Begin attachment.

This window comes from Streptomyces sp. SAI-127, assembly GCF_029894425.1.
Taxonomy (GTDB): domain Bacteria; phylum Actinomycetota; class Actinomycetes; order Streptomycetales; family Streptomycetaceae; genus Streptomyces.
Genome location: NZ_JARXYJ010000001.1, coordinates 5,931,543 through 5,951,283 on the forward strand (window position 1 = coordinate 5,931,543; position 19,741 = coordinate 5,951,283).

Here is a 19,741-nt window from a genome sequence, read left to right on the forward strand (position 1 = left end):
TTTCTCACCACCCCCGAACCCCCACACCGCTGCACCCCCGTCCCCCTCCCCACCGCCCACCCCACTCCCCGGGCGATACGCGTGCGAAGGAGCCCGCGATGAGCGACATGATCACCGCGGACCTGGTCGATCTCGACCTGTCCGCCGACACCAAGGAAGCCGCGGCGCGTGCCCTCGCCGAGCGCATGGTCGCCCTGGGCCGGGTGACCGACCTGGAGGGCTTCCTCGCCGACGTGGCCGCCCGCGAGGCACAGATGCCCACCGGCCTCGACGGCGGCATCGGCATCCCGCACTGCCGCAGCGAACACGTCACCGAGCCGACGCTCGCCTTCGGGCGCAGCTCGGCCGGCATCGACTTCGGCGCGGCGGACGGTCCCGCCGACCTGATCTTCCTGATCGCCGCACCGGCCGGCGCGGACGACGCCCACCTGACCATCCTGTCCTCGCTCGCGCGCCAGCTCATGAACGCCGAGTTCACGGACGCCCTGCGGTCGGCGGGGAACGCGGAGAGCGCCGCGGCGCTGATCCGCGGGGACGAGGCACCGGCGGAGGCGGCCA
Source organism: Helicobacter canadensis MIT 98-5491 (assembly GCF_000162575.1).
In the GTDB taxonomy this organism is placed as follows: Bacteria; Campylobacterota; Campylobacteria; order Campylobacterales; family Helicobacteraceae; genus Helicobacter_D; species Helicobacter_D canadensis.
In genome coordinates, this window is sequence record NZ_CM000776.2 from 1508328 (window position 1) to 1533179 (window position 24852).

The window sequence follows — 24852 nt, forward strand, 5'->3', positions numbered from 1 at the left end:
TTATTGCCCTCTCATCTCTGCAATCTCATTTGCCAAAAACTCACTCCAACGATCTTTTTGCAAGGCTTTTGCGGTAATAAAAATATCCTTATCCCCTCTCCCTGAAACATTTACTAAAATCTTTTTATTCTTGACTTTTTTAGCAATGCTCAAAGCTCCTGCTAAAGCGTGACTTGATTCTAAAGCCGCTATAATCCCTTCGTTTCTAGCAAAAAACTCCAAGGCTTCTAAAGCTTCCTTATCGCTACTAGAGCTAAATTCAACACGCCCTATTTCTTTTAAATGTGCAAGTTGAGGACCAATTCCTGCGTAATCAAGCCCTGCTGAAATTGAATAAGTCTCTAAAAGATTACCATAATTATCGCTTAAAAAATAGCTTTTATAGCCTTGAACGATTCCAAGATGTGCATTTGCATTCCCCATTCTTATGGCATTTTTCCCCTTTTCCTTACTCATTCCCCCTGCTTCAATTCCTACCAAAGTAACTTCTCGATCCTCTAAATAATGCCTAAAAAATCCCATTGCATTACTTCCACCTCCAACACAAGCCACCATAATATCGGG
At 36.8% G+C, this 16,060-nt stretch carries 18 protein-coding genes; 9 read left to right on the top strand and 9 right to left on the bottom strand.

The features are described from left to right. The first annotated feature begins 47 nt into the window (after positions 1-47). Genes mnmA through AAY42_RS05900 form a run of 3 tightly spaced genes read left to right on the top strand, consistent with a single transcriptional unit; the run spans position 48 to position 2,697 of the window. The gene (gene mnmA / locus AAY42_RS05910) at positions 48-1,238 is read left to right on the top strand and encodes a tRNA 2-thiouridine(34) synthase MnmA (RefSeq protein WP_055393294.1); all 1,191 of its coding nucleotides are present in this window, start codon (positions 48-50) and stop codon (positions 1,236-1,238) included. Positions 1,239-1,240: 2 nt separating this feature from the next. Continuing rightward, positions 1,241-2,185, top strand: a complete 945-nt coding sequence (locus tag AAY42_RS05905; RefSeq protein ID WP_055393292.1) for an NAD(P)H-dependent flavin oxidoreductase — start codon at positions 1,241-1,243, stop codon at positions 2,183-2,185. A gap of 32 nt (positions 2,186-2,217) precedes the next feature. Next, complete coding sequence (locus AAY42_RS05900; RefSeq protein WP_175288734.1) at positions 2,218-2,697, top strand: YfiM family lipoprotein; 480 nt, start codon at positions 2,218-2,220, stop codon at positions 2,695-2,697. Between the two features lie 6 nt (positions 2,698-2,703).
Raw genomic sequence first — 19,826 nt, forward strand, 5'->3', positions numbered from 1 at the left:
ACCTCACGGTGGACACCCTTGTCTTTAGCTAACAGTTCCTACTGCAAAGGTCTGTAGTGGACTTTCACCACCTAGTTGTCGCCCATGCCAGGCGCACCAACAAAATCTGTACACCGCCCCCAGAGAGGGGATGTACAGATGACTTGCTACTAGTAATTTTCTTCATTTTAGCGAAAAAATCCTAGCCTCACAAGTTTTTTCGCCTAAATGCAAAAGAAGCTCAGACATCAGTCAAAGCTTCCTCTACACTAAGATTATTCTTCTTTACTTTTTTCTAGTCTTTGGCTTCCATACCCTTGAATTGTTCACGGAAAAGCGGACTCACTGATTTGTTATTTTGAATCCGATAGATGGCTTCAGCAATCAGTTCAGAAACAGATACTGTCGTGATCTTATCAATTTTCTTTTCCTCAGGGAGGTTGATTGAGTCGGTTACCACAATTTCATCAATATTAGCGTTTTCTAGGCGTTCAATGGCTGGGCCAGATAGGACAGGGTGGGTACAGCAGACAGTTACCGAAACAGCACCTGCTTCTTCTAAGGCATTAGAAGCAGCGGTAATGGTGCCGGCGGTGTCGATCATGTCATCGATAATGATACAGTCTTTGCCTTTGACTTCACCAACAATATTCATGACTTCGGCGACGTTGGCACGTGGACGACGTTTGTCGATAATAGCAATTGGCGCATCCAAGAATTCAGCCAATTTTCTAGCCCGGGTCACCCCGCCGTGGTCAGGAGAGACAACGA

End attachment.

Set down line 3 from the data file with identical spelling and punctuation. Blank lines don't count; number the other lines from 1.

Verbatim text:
Genome location: NZ_JARXYJ010000001.1, coordinates 5,931,543 through 5,951,283 on the forward strand (window position 1 = coordinate 5,931,543; position 19,741 = coordinate 5,951,283).